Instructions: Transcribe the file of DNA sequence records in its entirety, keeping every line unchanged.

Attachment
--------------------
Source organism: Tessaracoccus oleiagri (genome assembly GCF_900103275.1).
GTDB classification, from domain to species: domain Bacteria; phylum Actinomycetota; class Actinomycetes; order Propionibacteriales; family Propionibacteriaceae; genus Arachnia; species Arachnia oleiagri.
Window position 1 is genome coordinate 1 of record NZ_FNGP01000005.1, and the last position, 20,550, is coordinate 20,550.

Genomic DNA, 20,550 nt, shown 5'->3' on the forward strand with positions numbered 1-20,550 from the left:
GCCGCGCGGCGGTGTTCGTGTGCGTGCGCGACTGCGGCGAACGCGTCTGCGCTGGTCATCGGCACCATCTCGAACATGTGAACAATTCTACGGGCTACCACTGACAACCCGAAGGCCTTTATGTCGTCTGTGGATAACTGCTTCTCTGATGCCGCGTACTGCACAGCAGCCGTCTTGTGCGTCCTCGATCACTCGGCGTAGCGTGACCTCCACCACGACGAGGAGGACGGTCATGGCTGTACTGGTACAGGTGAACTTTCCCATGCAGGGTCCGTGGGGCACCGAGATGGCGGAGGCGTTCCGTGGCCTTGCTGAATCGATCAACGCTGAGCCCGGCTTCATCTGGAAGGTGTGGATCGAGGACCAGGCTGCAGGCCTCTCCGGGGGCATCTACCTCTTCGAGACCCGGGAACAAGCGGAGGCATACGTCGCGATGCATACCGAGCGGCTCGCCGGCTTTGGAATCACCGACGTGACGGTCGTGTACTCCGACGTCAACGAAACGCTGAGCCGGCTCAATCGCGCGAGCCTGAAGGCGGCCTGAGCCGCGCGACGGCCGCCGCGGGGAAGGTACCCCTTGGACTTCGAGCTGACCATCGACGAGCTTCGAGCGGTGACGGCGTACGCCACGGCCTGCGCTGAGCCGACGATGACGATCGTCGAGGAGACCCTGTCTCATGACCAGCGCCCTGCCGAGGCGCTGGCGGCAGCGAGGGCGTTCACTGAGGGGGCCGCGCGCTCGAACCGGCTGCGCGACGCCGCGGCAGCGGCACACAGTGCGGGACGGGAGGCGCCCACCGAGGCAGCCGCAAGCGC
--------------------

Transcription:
Source organism: Tessaracoccus oleiagri (genome assembly GCF_900103275.1).
GTDB classification, from domain to species: domain Bacteria; phylum Actinomycetota; class Actinomycetes; order Propionibacteriales; family Propionibacteriaceae; genus Arachnia; species Arachnia oleiagri.
Window position 1 is genome coordinate 1 of record NZ_FNGP01000005.1, and the last position, 20,550, is coordinate 20,550.

Genomic DNA, 20,550 nt, shown 5'->3' on the forward strand with positions numbered 1-20,550 from the left:
GCCGCGCGGCGGTGTTCGTGTGCGTGCGCGACTGCGGCGAACGCGTCTGCGCTGGTCATCGGCACCATCTCGAACATGTGAACAATTCTACGGGCTACCACTGACAACCCGAAGGCCTTTATGTCGTCTGTGGATAACTGCTTCTCTGATGCCGCGTACTGCACAGCAGCCGTCTTGTGCGTCCTCGATCACTCGGCGTAGCGTGACCTCCACCACGACGAGGAGGACGGTCATGGCTGTACTGGTACAGGTGAACTTTCCCATGCAGGGTCCGTGGGGCACCGAGATGGCGGAGGCGTTCCGTGGCCTTGCTGAATCGATCAACGCTGAGCCCGGCTTCATCTGGAAGGTGTGGATCGAGGACCAGGCTGCAGGCCTCTCCGGGGGCATCTACCTCTTCGAGACCCGGGAACAAGCGGAGGCATACGTCGCGATGCATACCGAGCGGCTCGCCGGCTTTGGAATCACCGACGTGACGGTCGTGTACTCCGACGTCAACGAAACGCTGAGCCGGCTCAATCGCGCGAGCCTGAAGGCGGCCTGAGCCGCGCGACGGCCGCCGCGGGGAAGGTACCCCTTGGACTTCGAGCTGACCATCGACGAGCTTCGAGCGGTGACGGCGTACGCCACGGCCTGCGCTGAGCCGACGATGACGATCGTCGAGGAGACCCTGTCTCATGACCAGCGCCCTGCCGAGGCGCTGGCGGCAGCGAGGGCGTTCACTGAGGGGGCCGCGCGCTCGAACCGGCTGCGCGACGCCGCGGCAGCGGCACACAGTGCGGGACGGGAGGCGCCCACCGAGGCAGCCGCAAGCGC